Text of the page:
Community-Wide Memorial Service
On Sunday night April 22, 2018 at 7 P.M. CBC will be hosting a Community-Wide Memorial Service. Remembering and honouring loved ones and friends who have died between November 2015 and the present. This event is sponsored every two years by the Stephen Ministry of CBC. You are all cordially invited. The advertisement is included in this email with all the relevant information.
The word “remember” or one of its variations appears a total of 237 times in the Bible. God places a high premium on his people remembering. We love remembering happy things! Winning the game; sinking the long putt; that overtime last second goal; a birth; a wedding; a dear friend. The lord does not shrink back from telling us that we also need to remember the hard things we face. In Deuteronomy 16:12 the people of God are commanded to remember that they were slaves and what that entails. Also in Deuteronomy 24:9 they were exhorted to remember what happened to Miriam (she was smitten with leprosy). In Joshua 7 following the disastrous defeat at Ai and the judgment that fell on Achan and his family, the people raised up a “heap of stones” as a memorial … to remind them. 49 times in the Psalms words for remember are used. Psalm 42:6 the Psalmist is remembering the past when he joined the throngs in worship, and now is unable. In Ecclesiastes 11:8 the preacher states that “ if a person lives many years, let him rejoice in them all; but let him remember that the days of darkness will be many.” To a people in exile the prophet Jeremiah states “You who have escaped from the sword, go, do not stand still! Remember the Lord from far away, and let Jerusalem come into your mind.” Remember the Lord AND Jerusalem. Here the presence of God is linked with Jerusalem … and they are not there. That must have been painful. But remember they must. Then we come to the New Testament and the most horrific death ever publically portrayed on the canvas of human history – Christ’s Death on the Cross. Every time we share in communion we REMEMBER that death.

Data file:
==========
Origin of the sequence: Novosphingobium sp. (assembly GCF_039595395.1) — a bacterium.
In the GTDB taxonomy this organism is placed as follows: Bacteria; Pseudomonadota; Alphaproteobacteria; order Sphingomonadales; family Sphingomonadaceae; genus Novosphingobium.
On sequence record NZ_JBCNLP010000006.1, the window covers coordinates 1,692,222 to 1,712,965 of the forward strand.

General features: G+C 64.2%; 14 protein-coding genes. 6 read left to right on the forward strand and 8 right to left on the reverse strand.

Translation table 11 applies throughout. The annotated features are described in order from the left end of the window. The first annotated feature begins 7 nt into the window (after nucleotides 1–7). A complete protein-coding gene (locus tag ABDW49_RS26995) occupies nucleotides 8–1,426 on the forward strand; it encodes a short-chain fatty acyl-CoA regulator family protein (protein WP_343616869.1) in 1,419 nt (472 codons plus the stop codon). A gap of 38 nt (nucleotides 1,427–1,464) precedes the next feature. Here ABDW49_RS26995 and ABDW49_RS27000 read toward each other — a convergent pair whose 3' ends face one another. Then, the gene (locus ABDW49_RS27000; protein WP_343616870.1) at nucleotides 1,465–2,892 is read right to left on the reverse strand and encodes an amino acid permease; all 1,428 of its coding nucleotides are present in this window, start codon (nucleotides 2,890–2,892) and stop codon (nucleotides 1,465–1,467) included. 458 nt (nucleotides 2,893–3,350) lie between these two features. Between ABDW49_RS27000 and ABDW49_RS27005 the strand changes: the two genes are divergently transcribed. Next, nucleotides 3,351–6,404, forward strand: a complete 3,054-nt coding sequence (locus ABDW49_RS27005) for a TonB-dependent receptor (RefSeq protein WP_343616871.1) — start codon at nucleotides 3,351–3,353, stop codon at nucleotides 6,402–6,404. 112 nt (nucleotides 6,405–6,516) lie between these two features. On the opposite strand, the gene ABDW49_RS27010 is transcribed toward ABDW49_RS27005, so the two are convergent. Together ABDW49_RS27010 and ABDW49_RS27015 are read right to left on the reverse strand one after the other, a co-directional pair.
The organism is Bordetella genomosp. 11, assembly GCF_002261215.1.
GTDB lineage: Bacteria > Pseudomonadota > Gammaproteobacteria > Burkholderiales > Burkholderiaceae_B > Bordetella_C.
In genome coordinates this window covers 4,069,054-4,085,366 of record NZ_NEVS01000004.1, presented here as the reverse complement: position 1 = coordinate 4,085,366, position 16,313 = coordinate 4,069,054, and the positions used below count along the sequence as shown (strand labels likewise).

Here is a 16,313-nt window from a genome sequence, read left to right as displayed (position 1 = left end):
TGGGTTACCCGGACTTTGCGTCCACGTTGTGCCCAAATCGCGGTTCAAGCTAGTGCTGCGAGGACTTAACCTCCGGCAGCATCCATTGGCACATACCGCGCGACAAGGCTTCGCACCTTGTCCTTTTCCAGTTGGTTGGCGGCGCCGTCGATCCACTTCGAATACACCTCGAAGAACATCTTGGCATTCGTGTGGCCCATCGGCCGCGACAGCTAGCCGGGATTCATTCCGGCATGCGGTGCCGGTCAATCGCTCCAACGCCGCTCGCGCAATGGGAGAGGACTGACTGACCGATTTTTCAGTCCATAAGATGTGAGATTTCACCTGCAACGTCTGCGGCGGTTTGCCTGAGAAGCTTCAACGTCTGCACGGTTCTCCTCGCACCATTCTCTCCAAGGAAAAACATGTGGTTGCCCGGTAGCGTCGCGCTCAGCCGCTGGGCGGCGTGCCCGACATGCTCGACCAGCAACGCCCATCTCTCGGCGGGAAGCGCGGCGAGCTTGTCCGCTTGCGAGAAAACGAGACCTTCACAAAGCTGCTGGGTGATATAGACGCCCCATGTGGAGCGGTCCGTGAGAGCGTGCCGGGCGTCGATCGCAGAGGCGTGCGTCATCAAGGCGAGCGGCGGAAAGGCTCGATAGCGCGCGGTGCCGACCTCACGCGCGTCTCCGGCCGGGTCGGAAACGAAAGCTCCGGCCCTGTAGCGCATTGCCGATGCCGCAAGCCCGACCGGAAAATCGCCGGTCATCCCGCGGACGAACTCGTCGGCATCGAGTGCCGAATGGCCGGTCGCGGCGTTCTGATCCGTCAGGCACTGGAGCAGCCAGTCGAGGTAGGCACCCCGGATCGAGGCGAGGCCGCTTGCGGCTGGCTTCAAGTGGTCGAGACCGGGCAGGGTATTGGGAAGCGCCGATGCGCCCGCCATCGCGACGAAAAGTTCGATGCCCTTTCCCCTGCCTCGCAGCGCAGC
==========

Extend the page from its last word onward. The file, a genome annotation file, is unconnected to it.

As I was pondering our upcoming Memorial Service I came across an article that helped me think through remembrance especially as it relates to Death. The author states:
There are many reasons to celebrate and mourn the life of a loved one, but for many, these six things sum up why remembrance is important:
- To acknowledge the reality of death.
- To acknowledge the emotions associated with the death.
- To acknowledge that the relationship with the person who died has shifted from physical presence to memory.
- To acknowledge changes in personal self-identity.
- To ponder and search for new meaning in life.
- To receive the loving support of remaining family and friends.
Sadness at the loss of a loved one may never entirely go away, but remembrance lives on.
These are some of the reasons we host the memorial service. In her article “How to help a grieving child” Judy Blore states that “grieving cannot be completed in a lesson, a lecture, or an appointment. Such structured commitments can be useful parts within a whole helping relationship, but grieving takes place over a long period of time, and helping must also be a process over time. Grief does not usually happen on a schedule.”
What an opportunity for us to invite a friend or loved one who has experienced loss and help them in the continuing process of grief and healing. What an opportunity for ourselves to do the same. Mark April 22nd on your calendar.
Ponder the Words of Ecclesiastes 7:1-2 as you consider the Community-Wide Memorial Service (verses I share at nearly every funeral I conduct).
A good name is better than precious ointment,
and the day of death than the day of birth.
It is better to go to the house of mourning
than to go to the house of feasting,
for this is the end of all mankind,
and the living will lay it to heart.
See You Sunday,
*Sunday we will be looking at Psalm 119 and Suffering